AdWords: six simple techniques to save you money

We are all constantly trying to squeeze as much as we can from our AdWords budgets and we never seem to quite have enough.

So we have compiled some advice that could save you money on a monthly basis!

IP exclusions

How many times would you say you look at your own ads? 10-20 times a month?

Unwillingly you are increasing impressions, which can decrease your click-through rate and have a negative knock-on effect on your quality scores.

Ultimately, your cost-per-click could increase due to general maintenance on your account.

Unfortunately, we have experienced the same issue with some of our own clients who love our ads so much that they have the recurring urge to click on them. Although, for some, this is only a few pounds here and there, others are wasting up to £30 on just two clicks. This is not good for our end of month reports when cost-per-conversion has increased.

Therefore, as part of the new client set up, we now ensure that our IP address and clients IP addresses are excluded. We use the Ad Preview Tool to view our ads and even send this to our clients.

Google Search Partners

Search partners extend the reach of search ads to hundreds of non-Google websites, as well as Google Maps, YouTube and other Google sites. This is great in some cases; however, we often find that it ends up being a costly avenue and a waste of budget.

Note: Your ads are set to show on the Google Search Partners network as default.

To find out how Google Search Partner traffic is affecting your campaign simply find the Segment drop down tab and select Network (with Search Partners). This will divide your traffic into Google only and Search Partners, so you can see if it is profitable to you.

To stop showing yours ads to this traffic simply un-tick the option within the campaign settings.

all campaigns continental

Location reports

You will be amazed at the difference in click costs on a city by city basis. City centres are generally more expensive than towns and rural areas. London, of course, lives up to its reputation as normally the most expensive city to target in the UK.

Paying continual attention to your location reports can save you a lot of money in click costs. For each Campaign, within the Settings tab, you can break down the United Kingdom (or any country) in to a range of geographic criteria.

County, City and Postal Code are the criteria that I use the most and each can be used to breakdown the prior further i.e. if a certain city is performing well, I will then break the city into postcodes.

city drop down menu

I can then see if there are any that have a good cost-per-conversion or see if they are draining my budget, in which case they will then be excluded.

However, most of the time, I will set a Bid Adjustment before excluding a location as this will allow me to see if I can generate a good cost-per-conversion at a lower cost-per-click before completely disregarding that location.

Likewise, if I think I have room to up spend in a location to gain a better ad position and more conversions then I will increase the bid adjustment on that location.

Ad scheduling

AdWords allows you to schedule your ad to run at specific times and on specific days. This provides the opportunity to save budget by stopping your ads from showing at times when customers are not likely to convert. This is normally in the early hours of the morning or for most B2B businesses at the weekend.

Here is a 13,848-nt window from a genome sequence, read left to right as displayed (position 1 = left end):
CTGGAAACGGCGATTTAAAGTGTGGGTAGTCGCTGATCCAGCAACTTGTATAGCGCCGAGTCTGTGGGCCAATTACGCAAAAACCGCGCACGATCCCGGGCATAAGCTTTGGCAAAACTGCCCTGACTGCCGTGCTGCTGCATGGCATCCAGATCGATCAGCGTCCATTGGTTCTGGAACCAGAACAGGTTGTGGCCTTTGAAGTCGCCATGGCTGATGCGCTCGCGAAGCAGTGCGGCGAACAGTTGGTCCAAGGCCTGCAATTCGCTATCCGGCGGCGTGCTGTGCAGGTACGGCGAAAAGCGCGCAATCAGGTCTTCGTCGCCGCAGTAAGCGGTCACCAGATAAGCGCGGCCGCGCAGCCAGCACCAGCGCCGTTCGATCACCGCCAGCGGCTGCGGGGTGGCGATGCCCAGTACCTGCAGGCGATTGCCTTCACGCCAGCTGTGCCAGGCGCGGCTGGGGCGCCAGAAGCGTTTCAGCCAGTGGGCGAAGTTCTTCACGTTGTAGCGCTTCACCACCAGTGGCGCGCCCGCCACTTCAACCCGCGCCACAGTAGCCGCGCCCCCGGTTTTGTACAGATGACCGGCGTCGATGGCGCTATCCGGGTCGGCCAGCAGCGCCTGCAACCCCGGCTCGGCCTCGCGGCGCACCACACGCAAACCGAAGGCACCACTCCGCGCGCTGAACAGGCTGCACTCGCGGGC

Google Analytics provides an entire section allowing you to find out what the most popular times are for your customers to convert through AdWords.

Within the Acquisition tab, under AdWords there is a section titled Hour of Day which allows you to see important statistics on clicks, conversions and conversion rate for Day of Week and Hour of Day. From this you can start to restrict the times you want your ads to show and begin to optimise your spend.


Your AdWords campaigns can be customised to target specific devices, namely desktop, tablet and mobile. Within the Settings tab there is a Devices section which allows you to see the breakdown of traffic by clicks, average position, conversions, etc.

From this information you can then decide how you should allocate budget based on the bid adjustment system. Unfortunately, this cannot be applied to tablet devices, only mobile. But this does provide the opportunity to exclude mobile traffic if you find that it is wasting your budget.

Use this guide to mobile tracking on Google Analytics to discover if your mobile traffic can benefit from ad scheduling or if particular pages convert better on mobile devices.

Enhanced CPC

At the moment, by default, Google opts your campaigns into Enhanced CPC (ECPC), a bidding feature that raises your bid for clicks that seem more likely to lead to a sale or conversions on your website.

This is based on Google’s past data or the data in your account, but, if that past data is not relevant to your account or your account does not have a lot of data, the tool can quite often be inaccurate.

Google loves to spend your money and we want to take that power out of Google’s hands and put it back into our own. Therefore, I would highly suggest removing the Enhanced CPC feature in your campaigns settings to save your budget.

These six money savers can make a great difference to your AdWords budget, allowing you to allocate that budget to the areas that deserve it most. You will notice the all important cost-per-conversion figure will improve on a month by month basis as you continually manage these areas.

Happy saving!

Stephen Reynolds is Head of Marketing at digital marketing company Ignition Search. You can connect with Stephen on LinkedIn and Twitter.

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